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John Corrill

17 Sept. 1794–26 Sept. 1842. Surveyor, politician, author. Born at Worcester Co., Massachusetts. Married Margaret Lyndiff, ca. 1830. Lived at Harpersfield, Ashtabula Co., Ohio, 1830. Baptized into LDS church, 10 Jan. 1831, at Kirtland, Geauga Co., Ohio. Ordained...

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, A Brief History of the Church of Christ of Latter Day Saints, (Commonly Called Mormons;) Including an Account of Their Doctrine and Discipline; with the Reasons of the Author for Leaving the Church, St. Louis, MO: “Printed for the Author,” 1839; two preliminary leaves, 7–50 pp.; includes typeset signature marks. The copy used for transcription is held at CHL; includes handwritten underscoring, notes, and other marks, as well as archival stamps.
This booklet was printed in octavo format on three sheets cut and folded into seven gatherings. The interior gatherings were made from half sheets folded into four leaves, and the initial and final gatherings were made from quarter sheets folded into two leaves, making a total of twenty-four leaves in the booklet. The text block measures 8½ x 5½ x ⅛ inches (22 x 14 x 0.3 cm). Examination of the copies at CHL and BYU, as well as images of a third copy,1

John Corrill, A Brief History of the Church of Christ of Latter-day Saints, microfilm (New Haven, CT: Research Publications, 1967).  


indicate that the booklet was originally side stitched. The binding of the copy at CHL has been altered.2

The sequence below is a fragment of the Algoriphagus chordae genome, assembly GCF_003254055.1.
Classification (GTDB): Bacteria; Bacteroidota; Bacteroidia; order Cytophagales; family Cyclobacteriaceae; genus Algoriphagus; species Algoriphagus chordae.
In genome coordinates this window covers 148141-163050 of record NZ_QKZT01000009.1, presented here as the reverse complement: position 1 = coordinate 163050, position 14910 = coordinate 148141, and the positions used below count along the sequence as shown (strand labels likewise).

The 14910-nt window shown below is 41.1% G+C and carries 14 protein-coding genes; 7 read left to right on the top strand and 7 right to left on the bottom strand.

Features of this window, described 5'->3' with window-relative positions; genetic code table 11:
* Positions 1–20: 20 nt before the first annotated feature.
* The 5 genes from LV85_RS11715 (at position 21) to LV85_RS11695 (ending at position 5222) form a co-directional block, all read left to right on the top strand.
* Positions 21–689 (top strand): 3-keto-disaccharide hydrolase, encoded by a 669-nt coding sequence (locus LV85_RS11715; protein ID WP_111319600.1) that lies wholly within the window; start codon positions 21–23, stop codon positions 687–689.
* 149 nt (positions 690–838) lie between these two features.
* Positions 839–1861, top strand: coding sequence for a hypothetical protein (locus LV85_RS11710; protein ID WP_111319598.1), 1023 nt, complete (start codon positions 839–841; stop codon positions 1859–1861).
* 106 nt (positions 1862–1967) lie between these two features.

Needle holes along the center folds suggest that the CHL copy of the booklet was once bound with other similar-size works. The first page of the booklet bears the faded and now faint pencil notation “No 2.” on the upper right corner, a possible indication of the booklet’s arrangement in a collection of tracts. The first page of the booklet also bears a handwritten “20” in ink below the title. A photocopy made in 1971 or earlier shows that the CHL copy was not intact at that time. The copy at CHL is currently sewn through a new set of holes in the center folds. (Corrill, Brief History, photocopy, ca. 1971, CHL.)  


It appears to have been in church custody since at least the early 1880s.3

A circa 1881–1884 inventory of printed works at the Church Historian’s Office includes Corrill’s booklet. The copy held at CHL bears the extremely faded inscription “Historian’s Office” and includes purple Historian’s Office stamps, which were in use as early as the late nineteenth century. A circa 1971 photocopy shows a “Historian’s Office Library” adhesive label (since removed) on page 2 of the CHL copy. These archival records and marks indicate continuous church custody since the early 1880s. (“Church Works, Periodicals, and Pamphlets, Alphabetically Arranged,” 22, Historian’s Office, Catalogs and Inventories, 1846–1904, CHL; Corrill, Brief History, photocopy, ca. 1971, CHL.)